In taking umbrage at Deputy Minister Ranjan Ramanayake’s ‘politico-talk’ on corruption of lawyers and judges and thereby allowing this to become a bone of contention so to speak, the Bar Association of Sri Lanka clearly lacks both commonsense and reason to the point of absurdity. If the Bar proceeds to take legal action against him [...]


The Bar’s abandonment of commonsense and reason


In taking umbrage at Deputy Minister Ranjan Ramanayake’s ‘politico-talk’ on corruption of lawyers and judges and thereby allowing this to become a bone of contention so to speak, the Bar Association of Sri Lanka clearly lacks both commonsense and reason to the point of absurdity.
If the Bar proceeds to take legal action against him for contempt, no doubt this will delightfully spiral out of control. The Deputy Minister will use his privileges on the floor of the House to defend himself with vim and vigor. The resulting uproar will convert a sober discussion on the law of contempt into an explosion of ‘sound and fury’ signifying precisely nothing.

Gone are the legal giants of yore
It is a pity that the Bar seems quite unable to perform its functions with a modicum of native intelligence. For the past several years, the interventions of this once premier body has swayed much like a demented yo-yo from side to another under the leadership of one President or the other, tilting too much to one extreme at each point whilst abandoning positions of moderation and principle. Gone are the legal giants of yore at whose sternly authoritative voices, the political leadership of the day once virtually trembled. Despite personal political predilections, these counsel of stature had the capacity to take public positions untroubled by primitive bias.

Now we have a far more pedestrian reality. Politicians proliferate even at professional social events to celebrate the ‘conferral of silks.’ This may be understandable given that this is seen by the public more as a political favour than as an earned tribute. And in a palpable if not very public irony as we saw recently, these very ‘silks’ allow themselves to be conducted with pomp and circumstance by the now departed Minister of Justice to the Presidential Secretariat, to be lectured to on the virtues of fair and impartial practice of the law. That would be vastly amusing if it did not so thoroughly reflect on the comprehensive degeneration of professional values.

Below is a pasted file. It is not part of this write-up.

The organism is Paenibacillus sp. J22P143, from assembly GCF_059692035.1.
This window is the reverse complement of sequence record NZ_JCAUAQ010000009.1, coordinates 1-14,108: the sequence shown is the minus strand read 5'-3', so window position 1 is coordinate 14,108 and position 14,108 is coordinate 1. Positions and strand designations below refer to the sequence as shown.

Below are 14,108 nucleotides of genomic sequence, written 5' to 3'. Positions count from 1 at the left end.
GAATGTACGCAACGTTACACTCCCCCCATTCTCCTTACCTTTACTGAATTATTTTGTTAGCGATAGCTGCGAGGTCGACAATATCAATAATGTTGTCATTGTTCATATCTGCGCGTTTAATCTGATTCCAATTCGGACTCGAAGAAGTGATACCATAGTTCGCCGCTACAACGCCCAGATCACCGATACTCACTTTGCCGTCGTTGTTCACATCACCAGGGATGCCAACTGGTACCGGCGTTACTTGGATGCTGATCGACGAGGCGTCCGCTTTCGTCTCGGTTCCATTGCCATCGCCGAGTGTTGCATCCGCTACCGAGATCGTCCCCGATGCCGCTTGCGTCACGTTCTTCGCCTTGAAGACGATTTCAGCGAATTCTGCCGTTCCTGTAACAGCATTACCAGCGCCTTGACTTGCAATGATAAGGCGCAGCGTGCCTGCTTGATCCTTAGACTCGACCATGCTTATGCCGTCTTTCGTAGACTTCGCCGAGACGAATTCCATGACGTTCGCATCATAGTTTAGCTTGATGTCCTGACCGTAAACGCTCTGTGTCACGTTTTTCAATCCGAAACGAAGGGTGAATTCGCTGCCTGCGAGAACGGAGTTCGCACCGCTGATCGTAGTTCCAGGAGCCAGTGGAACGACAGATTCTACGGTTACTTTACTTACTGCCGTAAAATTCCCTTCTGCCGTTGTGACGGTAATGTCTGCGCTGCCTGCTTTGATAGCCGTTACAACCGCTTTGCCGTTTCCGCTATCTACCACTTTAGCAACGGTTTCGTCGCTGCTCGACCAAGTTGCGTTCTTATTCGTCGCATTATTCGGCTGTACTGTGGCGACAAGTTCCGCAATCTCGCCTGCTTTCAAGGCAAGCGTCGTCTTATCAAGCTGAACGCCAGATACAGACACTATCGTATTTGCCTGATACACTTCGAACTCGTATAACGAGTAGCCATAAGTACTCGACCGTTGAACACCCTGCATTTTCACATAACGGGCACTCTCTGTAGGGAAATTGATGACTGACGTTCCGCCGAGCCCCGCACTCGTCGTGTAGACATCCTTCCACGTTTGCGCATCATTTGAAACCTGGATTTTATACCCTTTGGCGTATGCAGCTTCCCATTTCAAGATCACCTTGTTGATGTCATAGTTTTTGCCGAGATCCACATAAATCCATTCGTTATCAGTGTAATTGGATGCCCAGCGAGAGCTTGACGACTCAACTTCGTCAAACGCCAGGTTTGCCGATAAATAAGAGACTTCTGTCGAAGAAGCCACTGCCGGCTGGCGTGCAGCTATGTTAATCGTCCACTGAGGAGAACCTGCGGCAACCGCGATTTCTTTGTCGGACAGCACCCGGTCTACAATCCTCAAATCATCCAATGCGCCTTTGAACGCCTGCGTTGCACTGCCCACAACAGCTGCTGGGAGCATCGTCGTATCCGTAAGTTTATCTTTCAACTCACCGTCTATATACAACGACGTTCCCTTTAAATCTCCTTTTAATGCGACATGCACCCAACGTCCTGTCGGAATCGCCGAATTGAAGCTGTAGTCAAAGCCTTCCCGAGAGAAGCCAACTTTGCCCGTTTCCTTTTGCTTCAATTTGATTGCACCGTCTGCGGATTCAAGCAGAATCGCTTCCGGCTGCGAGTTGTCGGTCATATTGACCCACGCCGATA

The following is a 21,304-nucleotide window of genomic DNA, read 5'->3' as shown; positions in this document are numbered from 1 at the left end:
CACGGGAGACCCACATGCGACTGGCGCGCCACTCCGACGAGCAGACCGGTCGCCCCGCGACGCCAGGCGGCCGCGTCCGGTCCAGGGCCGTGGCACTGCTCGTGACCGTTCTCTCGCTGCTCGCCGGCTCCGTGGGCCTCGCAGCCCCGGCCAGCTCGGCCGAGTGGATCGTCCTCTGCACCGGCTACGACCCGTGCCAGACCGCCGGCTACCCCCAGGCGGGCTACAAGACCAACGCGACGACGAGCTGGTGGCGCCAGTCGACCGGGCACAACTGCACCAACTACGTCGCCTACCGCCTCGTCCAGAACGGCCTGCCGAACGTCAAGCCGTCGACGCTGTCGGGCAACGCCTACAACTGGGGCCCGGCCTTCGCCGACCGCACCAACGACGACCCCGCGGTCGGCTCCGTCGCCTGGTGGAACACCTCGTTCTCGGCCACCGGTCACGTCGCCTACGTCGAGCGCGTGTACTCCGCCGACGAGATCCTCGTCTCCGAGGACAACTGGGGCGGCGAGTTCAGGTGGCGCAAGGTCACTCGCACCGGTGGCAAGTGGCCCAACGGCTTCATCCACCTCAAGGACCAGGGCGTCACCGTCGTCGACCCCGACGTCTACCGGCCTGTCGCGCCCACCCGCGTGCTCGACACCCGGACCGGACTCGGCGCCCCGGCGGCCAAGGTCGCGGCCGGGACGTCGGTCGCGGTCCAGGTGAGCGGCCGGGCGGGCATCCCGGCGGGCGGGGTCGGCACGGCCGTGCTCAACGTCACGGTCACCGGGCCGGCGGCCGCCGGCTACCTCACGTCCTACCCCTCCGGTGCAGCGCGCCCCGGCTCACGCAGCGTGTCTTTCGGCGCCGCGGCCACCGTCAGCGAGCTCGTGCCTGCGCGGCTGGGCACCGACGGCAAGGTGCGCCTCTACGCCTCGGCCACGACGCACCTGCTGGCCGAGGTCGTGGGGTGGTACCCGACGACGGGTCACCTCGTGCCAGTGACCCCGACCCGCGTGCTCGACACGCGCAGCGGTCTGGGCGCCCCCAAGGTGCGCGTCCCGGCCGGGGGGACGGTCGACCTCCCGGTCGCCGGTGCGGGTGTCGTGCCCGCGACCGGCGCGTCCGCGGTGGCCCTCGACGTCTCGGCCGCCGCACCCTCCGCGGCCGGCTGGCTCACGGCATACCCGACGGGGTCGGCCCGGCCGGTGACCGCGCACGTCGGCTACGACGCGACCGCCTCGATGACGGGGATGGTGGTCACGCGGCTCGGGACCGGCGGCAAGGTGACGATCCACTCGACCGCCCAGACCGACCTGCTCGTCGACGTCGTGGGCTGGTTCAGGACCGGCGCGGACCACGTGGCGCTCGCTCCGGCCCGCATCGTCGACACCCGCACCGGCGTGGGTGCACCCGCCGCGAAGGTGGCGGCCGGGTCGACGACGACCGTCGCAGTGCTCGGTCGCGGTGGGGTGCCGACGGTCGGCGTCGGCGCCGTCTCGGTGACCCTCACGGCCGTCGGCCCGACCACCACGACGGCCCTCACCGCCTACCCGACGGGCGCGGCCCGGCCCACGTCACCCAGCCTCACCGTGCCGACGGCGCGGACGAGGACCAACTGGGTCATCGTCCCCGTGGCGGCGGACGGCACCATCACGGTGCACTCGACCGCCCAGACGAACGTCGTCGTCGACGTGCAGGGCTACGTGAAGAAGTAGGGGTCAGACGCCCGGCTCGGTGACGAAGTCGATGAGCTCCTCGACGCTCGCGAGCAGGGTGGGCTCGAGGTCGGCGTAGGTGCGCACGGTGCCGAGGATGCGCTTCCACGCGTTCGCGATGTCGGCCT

However, I do not selectively single the sitting President of the Bar alone for censure. The responsibility of the immediate past President and numerous cheer groups in inciting (this word is used with great deliberation) President Maithripala Sirisena to dismiss a sitting Chief Justice by executive fiat in 2015, scarcely before the dew had dried on the January electoral verdict, was wholly unwise. It cast a dark shadow and caused many of us to shy away in alarm.

Is contempt attracted by partisan political opinions?
Even now, this promises nightmarish consequences with the potential to haunt the country at any given point if and when political fortunes of those in seats of power change. Similarly, the ‘pressing’ for a particular provincial lawyer to be appointed a judge of the High Court was deplorable at the time. To wit, the protestations of those at the helm (now and then) that they act entirely uninfluenced by political considerations are fit only for the credulous.